A few years back, Lynn Lagerstedt had a mystery on his hands. The veteran crop consultant was seeing potassium (K) deficiency symptoms in southeastern Minnesota cornfields – even where sufficient potash had been applied. What was going on?
“Rattle! Clank! Whomp!” There’s quite a racket coming from Gary Dierks’ newly planted soybean field. It’s the sound of rocks and corn root balls being pushed down into the soil by a 50-ft. Degelman land roller sweeping over the field. Land rolling is catching on with Upper Midwest soybean growers.
Dan Forgey is a master of mixology. His signature cocktails are blends of grasses, legumes and brassicas. He is agronomy manager for Cronin Farms, an 8,500-acre crop and cow-calf operation in central South Dakota. He grows eight cash crops – including corn, soybeans and wheat – and juggles an equal number of cover crops, which include field peas, oats, turnips, radishes, canola and flax.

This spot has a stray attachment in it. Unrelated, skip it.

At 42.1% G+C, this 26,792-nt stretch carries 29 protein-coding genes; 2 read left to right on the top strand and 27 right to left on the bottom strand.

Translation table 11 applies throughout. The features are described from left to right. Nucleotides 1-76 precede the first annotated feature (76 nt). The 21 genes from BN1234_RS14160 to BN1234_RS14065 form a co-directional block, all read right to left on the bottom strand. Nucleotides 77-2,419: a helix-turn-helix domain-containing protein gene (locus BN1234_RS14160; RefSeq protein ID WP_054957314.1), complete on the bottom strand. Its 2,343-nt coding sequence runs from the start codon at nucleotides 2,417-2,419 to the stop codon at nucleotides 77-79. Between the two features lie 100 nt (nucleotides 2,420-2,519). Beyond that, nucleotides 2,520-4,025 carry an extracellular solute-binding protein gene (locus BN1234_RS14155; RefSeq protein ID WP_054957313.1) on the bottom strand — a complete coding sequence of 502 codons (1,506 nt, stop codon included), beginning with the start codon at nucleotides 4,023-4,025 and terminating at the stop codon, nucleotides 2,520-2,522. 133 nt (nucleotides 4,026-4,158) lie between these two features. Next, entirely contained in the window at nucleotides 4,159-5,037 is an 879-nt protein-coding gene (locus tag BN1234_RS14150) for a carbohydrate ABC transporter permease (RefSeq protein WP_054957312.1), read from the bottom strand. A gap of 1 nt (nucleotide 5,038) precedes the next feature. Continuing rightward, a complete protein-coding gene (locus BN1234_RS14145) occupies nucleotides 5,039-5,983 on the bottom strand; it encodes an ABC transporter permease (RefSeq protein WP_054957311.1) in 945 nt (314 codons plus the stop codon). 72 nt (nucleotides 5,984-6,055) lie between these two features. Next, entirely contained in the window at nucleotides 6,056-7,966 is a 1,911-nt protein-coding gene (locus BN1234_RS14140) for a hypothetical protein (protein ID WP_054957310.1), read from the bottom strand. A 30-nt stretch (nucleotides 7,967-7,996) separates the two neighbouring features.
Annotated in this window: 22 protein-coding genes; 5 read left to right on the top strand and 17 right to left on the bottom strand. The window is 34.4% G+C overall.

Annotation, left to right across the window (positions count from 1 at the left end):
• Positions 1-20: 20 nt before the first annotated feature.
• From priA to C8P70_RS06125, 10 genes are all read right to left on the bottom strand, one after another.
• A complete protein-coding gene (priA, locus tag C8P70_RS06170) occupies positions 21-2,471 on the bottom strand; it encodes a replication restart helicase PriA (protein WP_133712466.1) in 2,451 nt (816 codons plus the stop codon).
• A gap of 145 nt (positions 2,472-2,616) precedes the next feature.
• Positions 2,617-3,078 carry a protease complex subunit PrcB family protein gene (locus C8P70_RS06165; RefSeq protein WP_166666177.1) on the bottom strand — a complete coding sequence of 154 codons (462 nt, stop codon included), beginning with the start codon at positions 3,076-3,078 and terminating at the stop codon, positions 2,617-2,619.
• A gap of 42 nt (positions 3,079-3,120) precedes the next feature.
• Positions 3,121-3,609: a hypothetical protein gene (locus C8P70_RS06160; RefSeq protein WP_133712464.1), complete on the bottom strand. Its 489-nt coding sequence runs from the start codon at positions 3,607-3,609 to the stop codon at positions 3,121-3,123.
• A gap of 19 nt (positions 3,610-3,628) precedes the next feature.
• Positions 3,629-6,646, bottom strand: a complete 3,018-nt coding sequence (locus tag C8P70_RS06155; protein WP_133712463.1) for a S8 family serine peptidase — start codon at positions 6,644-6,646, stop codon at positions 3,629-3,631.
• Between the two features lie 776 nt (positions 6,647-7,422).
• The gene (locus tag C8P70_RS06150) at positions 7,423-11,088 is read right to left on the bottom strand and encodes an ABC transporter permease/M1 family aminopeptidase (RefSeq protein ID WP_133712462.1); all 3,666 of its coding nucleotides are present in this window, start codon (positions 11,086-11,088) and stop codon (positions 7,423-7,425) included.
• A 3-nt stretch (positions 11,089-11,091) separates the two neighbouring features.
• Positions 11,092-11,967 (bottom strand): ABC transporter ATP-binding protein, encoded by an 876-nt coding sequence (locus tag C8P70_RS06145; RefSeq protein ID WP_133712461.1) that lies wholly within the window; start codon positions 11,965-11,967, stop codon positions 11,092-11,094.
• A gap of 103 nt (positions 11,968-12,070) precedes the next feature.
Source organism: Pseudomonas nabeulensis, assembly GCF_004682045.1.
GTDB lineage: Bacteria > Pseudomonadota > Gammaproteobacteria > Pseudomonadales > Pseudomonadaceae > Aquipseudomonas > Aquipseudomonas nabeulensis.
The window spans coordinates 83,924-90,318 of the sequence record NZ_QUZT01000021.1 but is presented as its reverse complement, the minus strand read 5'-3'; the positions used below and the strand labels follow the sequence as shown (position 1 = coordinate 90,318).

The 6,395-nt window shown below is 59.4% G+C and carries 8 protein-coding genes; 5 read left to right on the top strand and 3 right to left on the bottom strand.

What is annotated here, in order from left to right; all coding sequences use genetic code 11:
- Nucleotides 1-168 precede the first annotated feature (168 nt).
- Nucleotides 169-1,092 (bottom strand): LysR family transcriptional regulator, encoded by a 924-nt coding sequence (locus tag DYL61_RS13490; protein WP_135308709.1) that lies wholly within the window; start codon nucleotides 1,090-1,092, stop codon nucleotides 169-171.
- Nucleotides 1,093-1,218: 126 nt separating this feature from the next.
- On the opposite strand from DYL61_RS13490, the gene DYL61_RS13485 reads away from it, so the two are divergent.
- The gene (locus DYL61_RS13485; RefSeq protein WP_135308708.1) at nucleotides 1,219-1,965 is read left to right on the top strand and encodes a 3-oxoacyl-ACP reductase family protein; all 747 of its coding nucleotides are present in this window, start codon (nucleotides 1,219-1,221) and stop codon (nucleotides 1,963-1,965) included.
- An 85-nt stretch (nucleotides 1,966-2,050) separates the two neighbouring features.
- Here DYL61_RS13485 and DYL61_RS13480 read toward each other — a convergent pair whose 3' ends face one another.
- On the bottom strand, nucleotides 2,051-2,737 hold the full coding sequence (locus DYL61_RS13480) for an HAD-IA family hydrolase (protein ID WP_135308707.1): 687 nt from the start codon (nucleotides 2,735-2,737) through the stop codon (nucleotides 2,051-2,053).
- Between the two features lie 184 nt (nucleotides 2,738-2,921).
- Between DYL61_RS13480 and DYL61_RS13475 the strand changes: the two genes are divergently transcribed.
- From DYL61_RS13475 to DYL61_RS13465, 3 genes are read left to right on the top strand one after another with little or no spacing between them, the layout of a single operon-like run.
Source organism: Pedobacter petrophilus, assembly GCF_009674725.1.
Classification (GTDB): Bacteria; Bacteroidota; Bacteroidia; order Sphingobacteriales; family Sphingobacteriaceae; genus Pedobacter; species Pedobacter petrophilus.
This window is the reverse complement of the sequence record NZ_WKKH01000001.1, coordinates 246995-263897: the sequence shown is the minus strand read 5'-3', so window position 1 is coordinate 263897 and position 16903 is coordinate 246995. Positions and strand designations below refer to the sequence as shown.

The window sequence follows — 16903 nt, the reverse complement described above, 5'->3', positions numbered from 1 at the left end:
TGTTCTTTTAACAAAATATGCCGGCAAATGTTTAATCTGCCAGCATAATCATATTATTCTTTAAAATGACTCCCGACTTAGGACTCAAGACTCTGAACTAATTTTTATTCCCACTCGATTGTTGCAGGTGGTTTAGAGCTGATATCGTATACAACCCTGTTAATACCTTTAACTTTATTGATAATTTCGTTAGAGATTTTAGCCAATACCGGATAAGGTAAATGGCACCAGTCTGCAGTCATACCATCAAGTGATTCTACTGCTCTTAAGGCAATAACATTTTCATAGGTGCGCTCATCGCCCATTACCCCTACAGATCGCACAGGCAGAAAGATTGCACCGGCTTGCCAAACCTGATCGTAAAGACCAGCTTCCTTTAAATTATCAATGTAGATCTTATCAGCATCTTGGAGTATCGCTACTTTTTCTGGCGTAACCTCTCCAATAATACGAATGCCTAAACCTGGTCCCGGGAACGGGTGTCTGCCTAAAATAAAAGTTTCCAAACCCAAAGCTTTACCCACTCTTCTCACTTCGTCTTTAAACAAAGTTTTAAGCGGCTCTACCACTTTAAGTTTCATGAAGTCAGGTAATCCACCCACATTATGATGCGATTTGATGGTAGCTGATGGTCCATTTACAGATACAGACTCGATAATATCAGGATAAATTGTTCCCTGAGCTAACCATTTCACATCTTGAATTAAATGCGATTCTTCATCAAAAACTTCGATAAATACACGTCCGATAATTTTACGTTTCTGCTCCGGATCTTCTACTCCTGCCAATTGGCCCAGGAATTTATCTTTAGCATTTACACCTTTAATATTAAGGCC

Father knows best. That’s why – when it comes to selecting soybean varieties – Dick Mahoney gets advice from his son. Dick, 57, farms in west-central Minnesota. His son John, 34, is an agronomist for Centrol Crop Consulting. Dick has been farming for 35 years and has plenty of experience choosing seeds. But the speed of genetic advances makes variety selection increasingly complex, he says. And rising seed costs put more on the line than ever before.